Bill Internicola, a 91-yar-old World War II veteran, was born and raised in Brooklyn, N.Y., and now lives in Florida's Broward County. He recently received a letter from county elections officials asking him to show proof he was a U.S. citizen or be removed from the voting rolls.
Internicola says he was "flabbergasted."
"To me, it's like an insult," he says. "They sent me a form to fill out. And I filled out the form and I sent it back to them with a copy of my discharge paper and a copy of my tour of duty in the ETO, which is the European Theater of Operations."
Internicola's was one of more than 180,000 names Florida's secretary of state identified from motor vehicle records as possible noncitizens. Several weeks ago, the secretary's office sent county elections supervisors a first batch of some 2,600 names. County officials, who are also preparing for the state's August primary, started sending out letters to suspected noncitizens, saying they had 30 days to prove their citizenship or be removed from the voting rolls.
That's when things started to get hot.
"I think most of us know that what this is about is voter suppression," Democratic Rep. Alcee Hastings said this week at a news conference with Internicola.
Rep. Ted Deutch, a Broward County Democrat who called the news conference, and other Democrats in the state's congressional delegation wrote to Florida Gov. Rick Scott, a Republican, asking him to immediately suspend the voter purge.
"Why is this happening less than three months before an election?" Deutch said. "Why is there only a 30-day period for people to be able to respond? It looks like there is an effort to purge a large number of voters from the rolls whether they're eligible voters or not."
Chris Cate, a spokesman for Ken Detzner, the secretary of state, says his office is working to improve the process — spending about $100,000 to update its records. But even with the new list, he concedes it's likely some eligible voters will be mistakenly identified as noncitizens.
"We certainly don't want anybody to be inconvenienced by the process," Cate says. "But we also believe everyone will understand that it's in the best interests of our election process to make sure only eligible voters can cast a ballot."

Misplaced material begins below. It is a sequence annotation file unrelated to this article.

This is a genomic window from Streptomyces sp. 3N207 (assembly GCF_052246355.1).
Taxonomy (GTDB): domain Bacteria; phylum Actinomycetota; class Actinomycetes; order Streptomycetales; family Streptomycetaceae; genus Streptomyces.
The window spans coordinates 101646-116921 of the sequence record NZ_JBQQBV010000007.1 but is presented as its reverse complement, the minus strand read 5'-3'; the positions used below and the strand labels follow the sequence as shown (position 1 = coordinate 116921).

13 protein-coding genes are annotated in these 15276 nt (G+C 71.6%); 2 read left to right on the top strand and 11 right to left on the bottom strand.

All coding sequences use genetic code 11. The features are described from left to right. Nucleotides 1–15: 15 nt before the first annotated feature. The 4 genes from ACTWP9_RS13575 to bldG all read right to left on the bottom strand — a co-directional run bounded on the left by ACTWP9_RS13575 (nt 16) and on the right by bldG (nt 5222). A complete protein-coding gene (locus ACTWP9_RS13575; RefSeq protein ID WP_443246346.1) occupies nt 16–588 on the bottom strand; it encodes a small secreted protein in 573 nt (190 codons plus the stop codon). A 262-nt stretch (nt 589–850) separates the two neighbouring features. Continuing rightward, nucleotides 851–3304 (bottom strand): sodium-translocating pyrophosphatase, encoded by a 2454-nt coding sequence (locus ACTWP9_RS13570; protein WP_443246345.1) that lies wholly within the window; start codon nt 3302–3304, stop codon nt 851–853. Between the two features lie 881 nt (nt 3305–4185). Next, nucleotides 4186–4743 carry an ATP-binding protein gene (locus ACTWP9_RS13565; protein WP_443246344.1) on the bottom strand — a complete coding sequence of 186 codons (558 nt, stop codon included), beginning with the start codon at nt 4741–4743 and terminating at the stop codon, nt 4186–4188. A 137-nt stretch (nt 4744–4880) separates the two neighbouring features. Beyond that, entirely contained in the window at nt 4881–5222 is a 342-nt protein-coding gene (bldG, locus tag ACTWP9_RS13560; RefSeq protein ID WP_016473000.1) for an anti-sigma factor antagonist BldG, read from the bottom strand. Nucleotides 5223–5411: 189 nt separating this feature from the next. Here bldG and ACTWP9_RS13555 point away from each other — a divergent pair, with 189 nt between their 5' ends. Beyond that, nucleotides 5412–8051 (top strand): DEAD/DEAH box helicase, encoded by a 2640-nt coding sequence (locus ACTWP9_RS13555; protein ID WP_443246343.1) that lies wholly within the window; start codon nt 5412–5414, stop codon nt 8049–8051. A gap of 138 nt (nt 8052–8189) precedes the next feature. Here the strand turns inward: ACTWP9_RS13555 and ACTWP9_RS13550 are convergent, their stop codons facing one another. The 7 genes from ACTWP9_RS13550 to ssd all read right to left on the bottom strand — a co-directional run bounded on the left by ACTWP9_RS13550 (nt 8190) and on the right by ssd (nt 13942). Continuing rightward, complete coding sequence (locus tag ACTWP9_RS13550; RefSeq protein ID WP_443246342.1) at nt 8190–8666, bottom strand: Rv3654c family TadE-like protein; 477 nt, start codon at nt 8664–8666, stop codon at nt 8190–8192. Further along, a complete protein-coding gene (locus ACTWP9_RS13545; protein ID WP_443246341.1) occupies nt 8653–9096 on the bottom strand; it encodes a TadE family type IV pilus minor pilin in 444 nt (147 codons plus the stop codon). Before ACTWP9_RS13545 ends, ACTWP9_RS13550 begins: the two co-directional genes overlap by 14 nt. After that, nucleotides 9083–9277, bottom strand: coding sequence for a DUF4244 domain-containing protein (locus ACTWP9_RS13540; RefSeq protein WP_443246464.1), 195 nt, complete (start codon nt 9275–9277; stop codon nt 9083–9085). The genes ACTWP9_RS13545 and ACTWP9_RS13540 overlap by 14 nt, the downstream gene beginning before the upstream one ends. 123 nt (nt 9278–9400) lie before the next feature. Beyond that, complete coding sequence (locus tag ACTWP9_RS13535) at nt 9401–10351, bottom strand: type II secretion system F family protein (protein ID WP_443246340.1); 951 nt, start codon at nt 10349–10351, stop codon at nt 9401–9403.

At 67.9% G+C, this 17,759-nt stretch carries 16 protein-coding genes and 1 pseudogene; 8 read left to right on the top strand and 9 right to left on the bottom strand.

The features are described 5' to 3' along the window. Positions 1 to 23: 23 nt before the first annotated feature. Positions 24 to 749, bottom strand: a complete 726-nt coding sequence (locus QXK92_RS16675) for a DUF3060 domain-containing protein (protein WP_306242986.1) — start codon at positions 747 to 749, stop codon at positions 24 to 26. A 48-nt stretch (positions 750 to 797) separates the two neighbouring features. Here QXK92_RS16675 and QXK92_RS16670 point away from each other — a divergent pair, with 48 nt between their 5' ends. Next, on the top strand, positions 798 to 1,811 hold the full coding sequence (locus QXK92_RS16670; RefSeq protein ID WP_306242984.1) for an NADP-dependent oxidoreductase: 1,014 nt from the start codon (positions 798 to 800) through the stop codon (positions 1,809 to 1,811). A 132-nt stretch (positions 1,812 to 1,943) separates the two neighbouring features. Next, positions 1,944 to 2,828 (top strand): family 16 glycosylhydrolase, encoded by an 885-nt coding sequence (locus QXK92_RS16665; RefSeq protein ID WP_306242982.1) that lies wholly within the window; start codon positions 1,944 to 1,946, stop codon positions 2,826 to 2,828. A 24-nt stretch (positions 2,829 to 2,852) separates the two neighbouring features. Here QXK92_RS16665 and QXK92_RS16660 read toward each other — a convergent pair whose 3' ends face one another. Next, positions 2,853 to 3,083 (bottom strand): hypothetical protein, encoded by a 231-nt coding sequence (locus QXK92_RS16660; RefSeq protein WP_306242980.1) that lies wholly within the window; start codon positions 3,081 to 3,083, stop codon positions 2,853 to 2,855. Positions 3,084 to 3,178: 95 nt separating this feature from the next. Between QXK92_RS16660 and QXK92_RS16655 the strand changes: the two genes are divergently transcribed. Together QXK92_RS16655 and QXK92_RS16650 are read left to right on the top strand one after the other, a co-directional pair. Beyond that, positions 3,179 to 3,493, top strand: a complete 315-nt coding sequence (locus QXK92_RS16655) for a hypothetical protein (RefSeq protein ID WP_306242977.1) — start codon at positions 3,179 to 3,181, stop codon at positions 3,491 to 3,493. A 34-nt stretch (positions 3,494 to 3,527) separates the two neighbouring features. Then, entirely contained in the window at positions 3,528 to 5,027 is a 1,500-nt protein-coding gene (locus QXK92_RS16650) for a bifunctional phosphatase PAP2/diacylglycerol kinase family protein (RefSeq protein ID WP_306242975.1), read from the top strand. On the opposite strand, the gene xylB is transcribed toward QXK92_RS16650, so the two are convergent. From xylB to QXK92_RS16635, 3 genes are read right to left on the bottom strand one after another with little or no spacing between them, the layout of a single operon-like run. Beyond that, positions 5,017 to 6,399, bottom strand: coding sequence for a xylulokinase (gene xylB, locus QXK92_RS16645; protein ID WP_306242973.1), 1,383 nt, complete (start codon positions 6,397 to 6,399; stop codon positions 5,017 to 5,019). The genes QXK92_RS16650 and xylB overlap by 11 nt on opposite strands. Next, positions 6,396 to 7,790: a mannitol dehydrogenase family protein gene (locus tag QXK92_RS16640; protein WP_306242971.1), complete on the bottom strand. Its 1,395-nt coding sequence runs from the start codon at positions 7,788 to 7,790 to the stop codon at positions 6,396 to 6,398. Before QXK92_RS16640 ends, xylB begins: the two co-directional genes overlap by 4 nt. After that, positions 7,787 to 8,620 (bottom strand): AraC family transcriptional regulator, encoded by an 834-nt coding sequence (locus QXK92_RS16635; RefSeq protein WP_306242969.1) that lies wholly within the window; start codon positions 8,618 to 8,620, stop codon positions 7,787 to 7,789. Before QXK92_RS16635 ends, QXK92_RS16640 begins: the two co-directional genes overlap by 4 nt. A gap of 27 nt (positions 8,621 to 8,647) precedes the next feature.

Democrats and voting-rights groups say the majority of those targeted by the purge are Hispanics and other minority voters. Last week, a coalition of voting-rights groups sent a letter to Detzner asking him to immediately call a halt to the voter purge because they say it's both unfair and illegal.
"It's in violation of the National Voter Registration Act, which prohibits purging voters within 90 days of a federal election," says Penda Hair, co-director of one of the groups, the Advancement Project. "And the reason it prohibits that is because of what's happening here, which is that such purges create chaos. They create intimidation for voters."
The secretary of state's office says it reads the law differently and plans to continue its efforts to remove ineligible voters from the rolls.
On that front, it's begun a new effort. Florida's top elections officials recently sent to the counties a list of 53,000 people believed to be dead who should be removed from the voter rolls.
That's something county elections officials do routinely, using death notices. Susan Bucher, the supervisor of elections for Palm Beach County, says she held off sending letters to people identified as potential noncitizens because she had questions about the state's methodology. With that experience in mind, she's leery about the new list as well.
"In the situation with the deceased persons, we have no evidence — they just told us about it," she says. "So I'd like to see some documentation so that I can do some research to make sure that that's not faulty also."
Many county elections supervisors, both Democrats and Republicans, are angry about the state pressure to purge voters at a time when they're trying to prepare for Florida's August primary.
Democrats say it's a repeat of the 2000 presidential election, when Secretary of State Katherine Harris oversaw a purge of felons that disenfranchised thousands of eligible voters.
And here's a reminder of why disputes in Florida over voter eligibility are so important: That election, you'll recall, was decided by just 537 votes.